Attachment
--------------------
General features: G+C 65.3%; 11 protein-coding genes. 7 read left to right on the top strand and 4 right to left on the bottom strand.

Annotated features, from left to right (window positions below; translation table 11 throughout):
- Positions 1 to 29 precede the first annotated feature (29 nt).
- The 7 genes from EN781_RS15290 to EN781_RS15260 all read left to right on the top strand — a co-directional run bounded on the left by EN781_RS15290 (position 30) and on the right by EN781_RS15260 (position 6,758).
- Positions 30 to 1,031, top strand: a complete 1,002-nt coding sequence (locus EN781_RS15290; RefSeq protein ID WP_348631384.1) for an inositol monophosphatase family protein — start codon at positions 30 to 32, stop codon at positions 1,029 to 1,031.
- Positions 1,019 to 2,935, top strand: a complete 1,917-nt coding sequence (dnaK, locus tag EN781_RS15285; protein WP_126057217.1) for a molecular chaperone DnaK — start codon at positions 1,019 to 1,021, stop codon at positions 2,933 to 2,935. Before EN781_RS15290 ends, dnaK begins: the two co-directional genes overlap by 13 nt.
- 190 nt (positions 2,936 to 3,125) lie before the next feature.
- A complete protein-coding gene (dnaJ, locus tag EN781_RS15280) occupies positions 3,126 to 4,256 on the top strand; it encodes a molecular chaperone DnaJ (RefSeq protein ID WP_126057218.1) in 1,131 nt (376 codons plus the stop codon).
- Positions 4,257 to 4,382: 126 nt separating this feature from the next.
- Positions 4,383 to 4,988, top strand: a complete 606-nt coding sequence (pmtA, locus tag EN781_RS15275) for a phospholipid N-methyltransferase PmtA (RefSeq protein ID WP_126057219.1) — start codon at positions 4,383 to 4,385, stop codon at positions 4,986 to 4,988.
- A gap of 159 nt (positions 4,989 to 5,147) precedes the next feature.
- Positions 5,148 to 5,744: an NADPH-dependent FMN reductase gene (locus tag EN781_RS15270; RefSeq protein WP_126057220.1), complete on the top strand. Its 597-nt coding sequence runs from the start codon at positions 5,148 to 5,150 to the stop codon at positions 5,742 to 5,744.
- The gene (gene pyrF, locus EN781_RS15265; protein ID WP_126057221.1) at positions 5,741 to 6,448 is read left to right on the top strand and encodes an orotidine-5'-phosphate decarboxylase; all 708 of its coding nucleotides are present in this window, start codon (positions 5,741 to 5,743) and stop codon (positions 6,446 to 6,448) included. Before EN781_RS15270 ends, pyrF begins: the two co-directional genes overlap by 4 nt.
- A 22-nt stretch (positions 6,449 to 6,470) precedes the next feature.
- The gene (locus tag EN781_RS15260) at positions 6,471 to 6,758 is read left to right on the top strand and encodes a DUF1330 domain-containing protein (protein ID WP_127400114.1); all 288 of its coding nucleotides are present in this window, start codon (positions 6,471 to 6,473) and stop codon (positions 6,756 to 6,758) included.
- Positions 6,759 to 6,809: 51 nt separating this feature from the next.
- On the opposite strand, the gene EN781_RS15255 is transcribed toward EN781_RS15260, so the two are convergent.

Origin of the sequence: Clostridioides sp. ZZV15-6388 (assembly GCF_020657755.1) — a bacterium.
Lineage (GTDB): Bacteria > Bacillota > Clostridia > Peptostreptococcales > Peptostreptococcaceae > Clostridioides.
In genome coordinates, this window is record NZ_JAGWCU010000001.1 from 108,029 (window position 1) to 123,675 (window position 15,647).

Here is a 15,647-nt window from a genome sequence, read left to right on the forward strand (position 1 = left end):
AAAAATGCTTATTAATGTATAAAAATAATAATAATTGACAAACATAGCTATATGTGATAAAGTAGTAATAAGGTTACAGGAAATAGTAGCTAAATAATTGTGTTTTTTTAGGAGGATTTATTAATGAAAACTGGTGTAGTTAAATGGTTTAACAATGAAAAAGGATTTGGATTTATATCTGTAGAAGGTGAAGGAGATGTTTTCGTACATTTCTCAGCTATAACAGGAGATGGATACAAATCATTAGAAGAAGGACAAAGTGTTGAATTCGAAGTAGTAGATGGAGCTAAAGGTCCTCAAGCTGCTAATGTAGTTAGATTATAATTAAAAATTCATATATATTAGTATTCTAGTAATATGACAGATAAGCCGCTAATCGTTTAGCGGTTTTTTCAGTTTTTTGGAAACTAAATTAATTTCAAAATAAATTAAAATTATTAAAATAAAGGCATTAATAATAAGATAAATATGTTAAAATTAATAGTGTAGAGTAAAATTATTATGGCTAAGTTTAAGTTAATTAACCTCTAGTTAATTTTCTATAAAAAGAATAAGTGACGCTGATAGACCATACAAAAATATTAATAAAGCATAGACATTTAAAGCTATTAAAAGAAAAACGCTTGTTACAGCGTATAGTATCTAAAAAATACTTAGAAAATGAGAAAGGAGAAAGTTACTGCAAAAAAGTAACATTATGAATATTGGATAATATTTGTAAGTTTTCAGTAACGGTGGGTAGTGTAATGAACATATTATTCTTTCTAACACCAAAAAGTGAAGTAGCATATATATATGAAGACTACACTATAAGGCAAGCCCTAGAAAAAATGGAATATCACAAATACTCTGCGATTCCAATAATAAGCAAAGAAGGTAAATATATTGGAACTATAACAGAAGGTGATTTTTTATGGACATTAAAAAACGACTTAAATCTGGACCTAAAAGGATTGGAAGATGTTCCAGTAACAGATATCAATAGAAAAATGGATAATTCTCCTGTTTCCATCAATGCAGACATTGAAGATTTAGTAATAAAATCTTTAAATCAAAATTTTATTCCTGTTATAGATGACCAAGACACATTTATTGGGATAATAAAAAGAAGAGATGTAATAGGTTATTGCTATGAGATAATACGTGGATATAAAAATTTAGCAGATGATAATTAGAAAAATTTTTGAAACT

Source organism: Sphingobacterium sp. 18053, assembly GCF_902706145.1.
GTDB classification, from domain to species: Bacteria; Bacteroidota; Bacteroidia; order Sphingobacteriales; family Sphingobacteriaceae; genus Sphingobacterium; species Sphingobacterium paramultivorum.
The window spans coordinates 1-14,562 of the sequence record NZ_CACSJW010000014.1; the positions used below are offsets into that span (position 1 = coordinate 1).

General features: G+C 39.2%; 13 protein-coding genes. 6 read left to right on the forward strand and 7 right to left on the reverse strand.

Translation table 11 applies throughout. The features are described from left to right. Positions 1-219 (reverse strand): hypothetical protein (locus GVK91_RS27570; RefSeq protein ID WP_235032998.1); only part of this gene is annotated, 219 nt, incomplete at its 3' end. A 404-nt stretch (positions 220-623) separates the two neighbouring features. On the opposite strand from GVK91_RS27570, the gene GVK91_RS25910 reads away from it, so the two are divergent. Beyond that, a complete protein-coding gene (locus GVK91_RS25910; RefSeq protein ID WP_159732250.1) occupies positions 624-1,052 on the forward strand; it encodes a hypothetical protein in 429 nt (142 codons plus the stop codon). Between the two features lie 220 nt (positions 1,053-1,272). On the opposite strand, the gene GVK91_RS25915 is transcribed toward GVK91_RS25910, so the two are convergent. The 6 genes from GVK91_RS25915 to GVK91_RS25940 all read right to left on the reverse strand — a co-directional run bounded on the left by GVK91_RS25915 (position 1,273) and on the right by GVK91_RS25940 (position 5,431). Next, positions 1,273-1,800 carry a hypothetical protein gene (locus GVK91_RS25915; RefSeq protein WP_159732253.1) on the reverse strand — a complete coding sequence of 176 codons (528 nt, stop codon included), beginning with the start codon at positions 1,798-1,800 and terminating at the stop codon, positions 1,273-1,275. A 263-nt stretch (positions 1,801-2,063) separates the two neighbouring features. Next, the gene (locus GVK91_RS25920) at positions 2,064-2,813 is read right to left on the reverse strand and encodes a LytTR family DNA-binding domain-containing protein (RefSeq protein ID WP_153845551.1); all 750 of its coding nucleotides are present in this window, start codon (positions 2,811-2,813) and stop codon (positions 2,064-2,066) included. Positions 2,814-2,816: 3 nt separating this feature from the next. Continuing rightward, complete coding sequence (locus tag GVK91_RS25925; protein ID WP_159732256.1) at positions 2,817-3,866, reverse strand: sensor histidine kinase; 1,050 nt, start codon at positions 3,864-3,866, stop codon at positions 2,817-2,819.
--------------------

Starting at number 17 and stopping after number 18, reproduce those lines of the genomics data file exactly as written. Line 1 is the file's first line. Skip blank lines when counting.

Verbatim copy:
- On the opposite strand, the gene EN781_RS15255 is transcribed toward EN781_RS15260, so the two are convergent.

Origin of the sequence: Clostridioides sp. ZZV15-6388 (assembly GCF_020657755.1) — a bacterium.